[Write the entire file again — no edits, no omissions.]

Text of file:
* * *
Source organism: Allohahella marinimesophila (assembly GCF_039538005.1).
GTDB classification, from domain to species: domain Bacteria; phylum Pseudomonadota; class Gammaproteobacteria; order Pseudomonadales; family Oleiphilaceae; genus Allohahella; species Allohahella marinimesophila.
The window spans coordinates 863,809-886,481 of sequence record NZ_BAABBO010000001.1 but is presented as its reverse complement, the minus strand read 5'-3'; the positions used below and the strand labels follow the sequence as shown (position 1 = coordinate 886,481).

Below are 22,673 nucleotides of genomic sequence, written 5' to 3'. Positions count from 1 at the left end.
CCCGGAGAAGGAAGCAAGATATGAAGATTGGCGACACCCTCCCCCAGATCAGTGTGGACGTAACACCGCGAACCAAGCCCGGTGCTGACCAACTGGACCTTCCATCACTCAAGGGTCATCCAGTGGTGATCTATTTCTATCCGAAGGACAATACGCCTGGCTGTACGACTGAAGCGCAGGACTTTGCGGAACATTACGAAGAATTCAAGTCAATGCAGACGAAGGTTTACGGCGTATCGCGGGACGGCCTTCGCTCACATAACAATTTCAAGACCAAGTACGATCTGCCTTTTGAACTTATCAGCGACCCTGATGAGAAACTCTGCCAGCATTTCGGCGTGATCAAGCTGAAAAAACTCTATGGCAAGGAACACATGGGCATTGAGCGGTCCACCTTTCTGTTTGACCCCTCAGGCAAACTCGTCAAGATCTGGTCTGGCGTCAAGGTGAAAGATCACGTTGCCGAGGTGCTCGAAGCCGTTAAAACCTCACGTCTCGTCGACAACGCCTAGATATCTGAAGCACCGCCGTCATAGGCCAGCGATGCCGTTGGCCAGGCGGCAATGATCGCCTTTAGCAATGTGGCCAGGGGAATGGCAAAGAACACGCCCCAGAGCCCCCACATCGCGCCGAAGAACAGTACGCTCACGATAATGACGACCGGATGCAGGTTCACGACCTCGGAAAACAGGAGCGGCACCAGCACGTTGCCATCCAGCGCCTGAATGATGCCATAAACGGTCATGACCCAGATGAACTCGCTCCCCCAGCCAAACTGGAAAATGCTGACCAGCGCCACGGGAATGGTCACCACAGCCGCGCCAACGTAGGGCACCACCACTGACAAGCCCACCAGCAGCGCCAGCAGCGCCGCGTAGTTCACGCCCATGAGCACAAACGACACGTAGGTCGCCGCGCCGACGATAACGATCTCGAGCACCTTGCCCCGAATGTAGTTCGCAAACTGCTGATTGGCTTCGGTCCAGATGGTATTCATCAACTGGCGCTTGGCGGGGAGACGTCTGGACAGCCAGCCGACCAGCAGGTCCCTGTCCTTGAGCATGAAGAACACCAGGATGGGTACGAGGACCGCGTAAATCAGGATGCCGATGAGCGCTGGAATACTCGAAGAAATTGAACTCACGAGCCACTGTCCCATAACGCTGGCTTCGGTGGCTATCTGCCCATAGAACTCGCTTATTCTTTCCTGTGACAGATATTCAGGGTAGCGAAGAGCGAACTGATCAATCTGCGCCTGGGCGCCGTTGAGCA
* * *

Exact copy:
Source organism: Allohahella marinimesophila (assembly GCF_039538005.1).
GTDB classification, from domain to species: domain Bacteria; phylum Pseudomonadota; class Gammaproteobacteria; order Pseudomonadales; family Oleiphilaceae; genus Allohahella; species Allohahella marinimesophila.
The window spans coordinates 863,809-886,481 of sequence record NZ_BAABBO010000001.1 but is presented as its reverse complement, the minus strand read 5'-3'; the positions used below and the strand labels follow the sequence as shown (position 1 = coordinate 886,481).

Below are 22,673 nucleotides of genomic sequence, written 5' to 3'. Positions count from 1 at the left end.
CCCGGAGAAGGAAGCAAGATATGAAGATTGGCGACACCCTCCCCCAGATCAGTGTGGACGTAACACCGCGAACCAAGCCCGGTGCTGACCAACTGGACCTTCCATCACTCAAGGGTCATCCAGTGGTGATCTATTTCTATCCGAAGGACAATACGCCTGGCTGTACGACTGAAGCGCAGGACTTTGCGGAACATTACGAAGAATTCAAGTCAATGCAGACGAAGGTTTACGGCGTATCGCGGGACGGCCTTCGCTCACATAACAATTTCAAGACCAAGTACGATCTGCCTTTTGAACTTATCAGCGACCCTGATGAGAAACTCTGCCAGCATTTCGGCGTGATCAAGCTGAAAAAACTCTATGGCAAGGAACACATGGGCATTGAGCGGTCCACCTTTCTGTTTGACCCCTCAGGCAAACTCGTCAAGATCTGGTCTGGCGTCAAGGTGAAAGATCACGTTGCCGAGGTGCTCGAAGCCGTTAAAACCTCACGTCTCGTCGACAACGCCTAGATATCTGAAGCACCGCCGTCATAGGCCAGCGATGCCGTTGGCCAGGCGGCAATGATCGCCTTTAGCAATGTGGCCAGGGGAATGGCAAAGAACACGCCCCAGAGCCCCCACATCGCGCCGAAGAACAGTACGCTCACGATAATGACGACCGGATGCAGGTTCACGACCTCGGAAAACAGGAGCGGCACCAGCACGTTGCCATCCAGCGCCTGAATGATGCCATAAACGGTCATGACCCAGATGAACTCGCTCCCCCAGCCAAACTGGAAAATGCTGACCAGCGCCACGGGAATGGTCACCACAGCCGCGCCAACGTAGGGCACCACCACTGACAAGCCCACCAGCAGCGCCAGCAGCGCCGCGTAGTTCACGCCCATGAGCACAAACGACACGTAGGTCGCCGCGCCGACGATAACGATCTCGAGCACCTTGCCCCGAATGTAGTTCGCAAACTGCTGATTGGCTTCGGTCCAGATGGTATTCATCAACTGGCGCTTGGCGGGGAGACGTCTGGACAGCCAGCCGACCAGCAGGTCCCTGTCCTTGAGCATGAAGAACACCAGGATGGGTACGAGGACCGCGTAAATCAGGATGCCGATGAGCGCTGGAATACTCGAAGAAATTGAACTCACGAGCCACTGTCCCATAACGCTGGCTTCGGTGGCTATCTGCCCATAGAACTCGCTTATTCTTTCCTGTGACAGATATTCAGGGTAGCGAAGAGCGAACTGATCAATCTGCGCCTGGGCGCCGTTGAGCA